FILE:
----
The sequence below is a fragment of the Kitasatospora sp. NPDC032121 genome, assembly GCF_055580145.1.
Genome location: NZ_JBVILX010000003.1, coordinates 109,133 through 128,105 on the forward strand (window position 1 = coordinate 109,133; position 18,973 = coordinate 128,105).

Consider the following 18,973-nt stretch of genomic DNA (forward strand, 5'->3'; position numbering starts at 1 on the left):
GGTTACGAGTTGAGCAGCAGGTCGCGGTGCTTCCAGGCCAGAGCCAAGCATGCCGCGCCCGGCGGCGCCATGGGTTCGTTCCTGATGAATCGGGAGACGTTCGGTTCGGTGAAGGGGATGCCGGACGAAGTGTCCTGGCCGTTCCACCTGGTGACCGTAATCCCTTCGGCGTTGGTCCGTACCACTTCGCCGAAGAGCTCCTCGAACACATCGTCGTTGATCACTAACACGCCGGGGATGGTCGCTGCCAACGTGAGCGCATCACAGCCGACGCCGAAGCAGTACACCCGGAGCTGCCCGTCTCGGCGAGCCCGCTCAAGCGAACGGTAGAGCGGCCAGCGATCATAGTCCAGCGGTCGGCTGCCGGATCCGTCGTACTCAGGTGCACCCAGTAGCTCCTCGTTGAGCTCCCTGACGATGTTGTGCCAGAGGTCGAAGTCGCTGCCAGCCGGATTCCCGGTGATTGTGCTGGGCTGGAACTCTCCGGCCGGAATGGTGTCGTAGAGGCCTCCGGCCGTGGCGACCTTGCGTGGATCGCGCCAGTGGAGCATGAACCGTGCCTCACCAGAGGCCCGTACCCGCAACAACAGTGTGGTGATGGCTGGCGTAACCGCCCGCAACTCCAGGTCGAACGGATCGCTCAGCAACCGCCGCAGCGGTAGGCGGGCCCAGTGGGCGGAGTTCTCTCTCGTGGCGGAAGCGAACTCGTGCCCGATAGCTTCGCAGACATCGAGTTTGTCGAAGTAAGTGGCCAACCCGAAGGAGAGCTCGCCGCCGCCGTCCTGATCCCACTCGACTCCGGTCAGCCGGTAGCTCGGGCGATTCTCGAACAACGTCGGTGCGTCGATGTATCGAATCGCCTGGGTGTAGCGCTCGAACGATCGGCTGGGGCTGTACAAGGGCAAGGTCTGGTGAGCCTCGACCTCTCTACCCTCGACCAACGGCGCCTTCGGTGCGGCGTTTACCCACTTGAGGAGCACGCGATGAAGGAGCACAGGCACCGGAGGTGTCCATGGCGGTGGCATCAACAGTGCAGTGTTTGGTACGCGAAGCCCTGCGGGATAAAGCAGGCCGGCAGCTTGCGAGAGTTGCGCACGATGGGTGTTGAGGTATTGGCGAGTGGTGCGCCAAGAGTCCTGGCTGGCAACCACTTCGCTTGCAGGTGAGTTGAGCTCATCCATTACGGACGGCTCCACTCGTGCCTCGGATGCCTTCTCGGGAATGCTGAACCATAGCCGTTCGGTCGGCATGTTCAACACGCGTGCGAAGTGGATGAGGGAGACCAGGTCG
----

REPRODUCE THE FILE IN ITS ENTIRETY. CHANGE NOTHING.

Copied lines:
The sequence below is a fragment of the Kitasatospora sp. NPDC032121 genome, assembly GCF_055580145.1.
Genome location: NZ_JBVILX010000003.1, coordinates 109,133 through 128,105 on the forward strand (window position 1 = coordinate 109,133; position 18,973 = coordinate 128,105).

Consider the following 18,973-nt stretch of genomic DNA (forward strand, 5'->3'; position numbering starts at 1 on the left):
GGTTACGAGTTGAGCAGCAGGTCGCGGTGCTTCCAGGCCAGAGCCAAGCATGCCGCGCCCGGCGGCGCCATGGGTTCGTTCCTGATGAATCGGGAGACGTTCGGTTCGGTGAAGGGGATGCCGGACGAAGTGTCCTGGCCGTTCCACCTGGTGACCGTAATCCCTTCGGCGTTGGTCCGTACCACTTCGCCGAAGAGCTCCTCGAACACATCGTCGTTGATCACTAACACGCCGGGGATGGTCGCTGCCAACGTGAGCGCATCACAGCCGACGCCGAAGCAGTACACCCGGAGCTGCCCGTCTCGGCGAGCCCGCTCAAGCGAACGGTAGAGCGGCCAGCGATCATAGTCCAGCGGTCGGCTGCCGGATCCGTCGTACTCAGGTGCACCCAGTAGCTCCTCGTTGAGCTCCCTGACGATGTTGTGCCAGAGGTCGAAGTCGCTGCCAGCCGGATTCCCGGTGATTGTGCTGGGCTGGAACTCTCCGGCCGGAATGGTGTCGTAGAGGCCTCCGGCCGTGGCGACCTTGCGTGGATCGCGCCAGTGGAGCATGAACCGTGCCTCACCAGAGGCCCGTACCCGCAACAACAGTGTGGTGATGGCTGGCGTAACCGCCCGCAACTCCAGGTCGAACGGATCGCTCAGCAACCGCCGCAGCGGTAGGCGGGCCCAGTGGGCGGAGTTCTCTCTCGTGGCGGAAGCGAACTCGTGCCCGATAGCTTCGCAGACATCGAGTTTGTCGAAGTAAGTGGCCAACCCGAAGGAGAGCTCGCCGCCGCCGTCCTGATCCCACTCGACTCCGGTCAGCCGGTAGCTCGGGCGATTCTCGAACAACGTCGGTGCGTCGATGTATCGAATCGCCTGGGTGTAGCGCTCGAACGATCGGCTGGGGCTGTACAAGGGCAAGGTCTGGTGAGCCTCGACCTCTCTACCCTCGACCAACGGCGCCTTCGGTGCGGCGTTTACCCACTTGAGGAGCACGCGATGAAGGAGCACAGGCACCGGAGGTGTCCATGGCGGTGGCATCAACAGTGCAGTGTTTGGTACGCGAAGCCCTGCGGGATAAAGCAGGCCGGCAGCTTGCGAGAGTTGCGCACGATGGGTGTTGAGGTATTGGCGAGTGGTGCGCCAAGAGTCCTGGCTGGCAACCACTTCGCTTGCAGGTGAGTTGAGCTCATCCATTACGGACGGCTCCACTCGTGCCTCGGATGCCTTCTCGGGAATGCTGAACCATAGCCGTTCGGTCGGCATGTTCAACACGCGTGCGAAGTGGATGAGGGAGACCAGGTCG